Jayeson Hendyrsan, CTO and Co-Founder of Hempcrete Natural Building, speaks to The Innovation Platform about the history of commercial hempcrete builders in the US.
Hempcrete Natural Building was started not as a company, but as a project and as a desire for our family to create a more organic living environment, free from mould and petrochemical toxins. Around the summer of 1999, we began to look for an alternative to regular construction as we planned our own building project on a small island near Vancouver, Canada. We had the help of our friend, Les, a local engineer, who had an extensive background in concrete and had built his own concrete house.
We were working from an old Canadian magazine article about someone who had built a beautiful house from blocks made with shredded rock wool, lime, and straw. After many trials, our engineer friend got frustrated as to our insistence that we use organic materials in our ‘concrete’: “Straw begins to rot and produce sugars within four hours of being wet” he said. “But if you must use organics, at least use hemp as it doesn’t readily break down like straw.”
We therefore began a search for hemp and we were able to find a Canadian supply, did some experimenting and, in 2002, built our first hemp home, which turned out better than we ever could have imagined.
However, our construction process was very labour intensive, taking over two and a half months to pour the walls for a 1,000 square feet cottage with a crew of four young helpers. We swore that we would never do it again after so much work, but about six years later we began to build an extension to our house, experimenting with a more conventional size and two stories high.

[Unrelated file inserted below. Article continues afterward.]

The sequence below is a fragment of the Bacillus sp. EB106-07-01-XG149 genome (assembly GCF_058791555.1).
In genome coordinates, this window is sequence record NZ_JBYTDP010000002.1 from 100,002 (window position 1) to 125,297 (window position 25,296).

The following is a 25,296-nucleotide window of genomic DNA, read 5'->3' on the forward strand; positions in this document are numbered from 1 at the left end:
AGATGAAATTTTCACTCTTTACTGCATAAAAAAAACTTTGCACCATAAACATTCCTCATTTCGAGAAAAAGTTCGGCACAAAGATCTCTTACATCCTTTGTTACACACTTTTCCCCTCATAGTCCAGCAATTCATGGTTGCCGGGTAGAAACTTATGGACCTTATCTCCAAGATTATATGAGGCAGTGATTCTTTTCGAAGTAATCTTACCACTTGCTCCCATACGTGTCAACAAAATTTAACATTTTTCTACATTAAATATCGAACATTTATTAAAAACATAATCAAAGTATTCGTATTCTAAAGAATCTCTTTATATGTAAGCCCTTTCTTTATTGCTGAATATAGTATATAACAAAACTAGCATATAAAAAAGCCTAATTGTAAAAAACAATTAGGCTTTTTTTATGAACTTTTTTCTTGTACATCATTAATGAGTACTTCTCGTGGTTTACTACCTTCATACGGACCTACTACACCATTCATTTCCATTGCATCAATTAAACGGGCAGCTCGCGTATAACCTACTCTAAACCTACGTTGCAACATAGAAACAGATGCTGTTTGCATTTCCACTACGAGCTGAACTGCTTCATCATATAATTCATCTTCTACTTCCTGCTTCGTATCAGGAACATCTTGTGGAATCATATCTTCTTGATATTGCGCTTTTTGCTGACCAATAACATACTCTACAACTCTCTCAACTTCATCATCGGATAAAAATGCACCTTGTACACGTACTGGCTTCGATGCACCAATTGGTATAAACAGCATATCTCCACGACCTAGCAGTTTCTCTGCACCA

Using our hard-won knowledge and with a smaller crew, we completed the hempcrete portion of double the square footage in less than half the time. We now have formulas and techniques to hempcrete a conventional 2,000-3,000 square feet home in 10-20 days using normal, readily available construction tools.
We are the first builder to be licensed and insured for hempcrete construction in British Columbia, Canada, and also the first to have our buildings insured under the Province’s New Home Warranty Act. We have built or consulted on over two-dozen hempcrete projects, from full complete builds to outdoor walls and ‘artsy’ type projects as well as retrofitting older building with high quality hempcrete. We have also developed ways to integrate conventional construction with elements of standard construction.
Our family now lives in our second hempcrete house and we joke that it would really be a step down to live in a standard North American construction of gypsum board and petrochemicals again!
- Systemisation: We have systemised a hempcrete building method to be competitive with mainstream building costs;
- Full Builds: As a licensed and insured builder in British Columbia, we can design and build your dream home! We have also worked as a sub-trade/consultant on a three commercial hempcrete projects;
- Consulting: We have developed consulting packages to assist owners, builders, or contractors to build their own homes;
- Testing: We have been accepted for testing our hempcrete and our own plaster recipes with the National Research Council of Canada. As one of the most experienced hempcrete builders in North America, we have an extensive plan of future R&D;
- Hempcrete manufactured houses: We have designed and/or built with partners three small modular homes from 280- 650 sq feet;
- Hempcrete structural panels: We have developed a hempcrete structural panel that can be used for both interior and exterior walls; and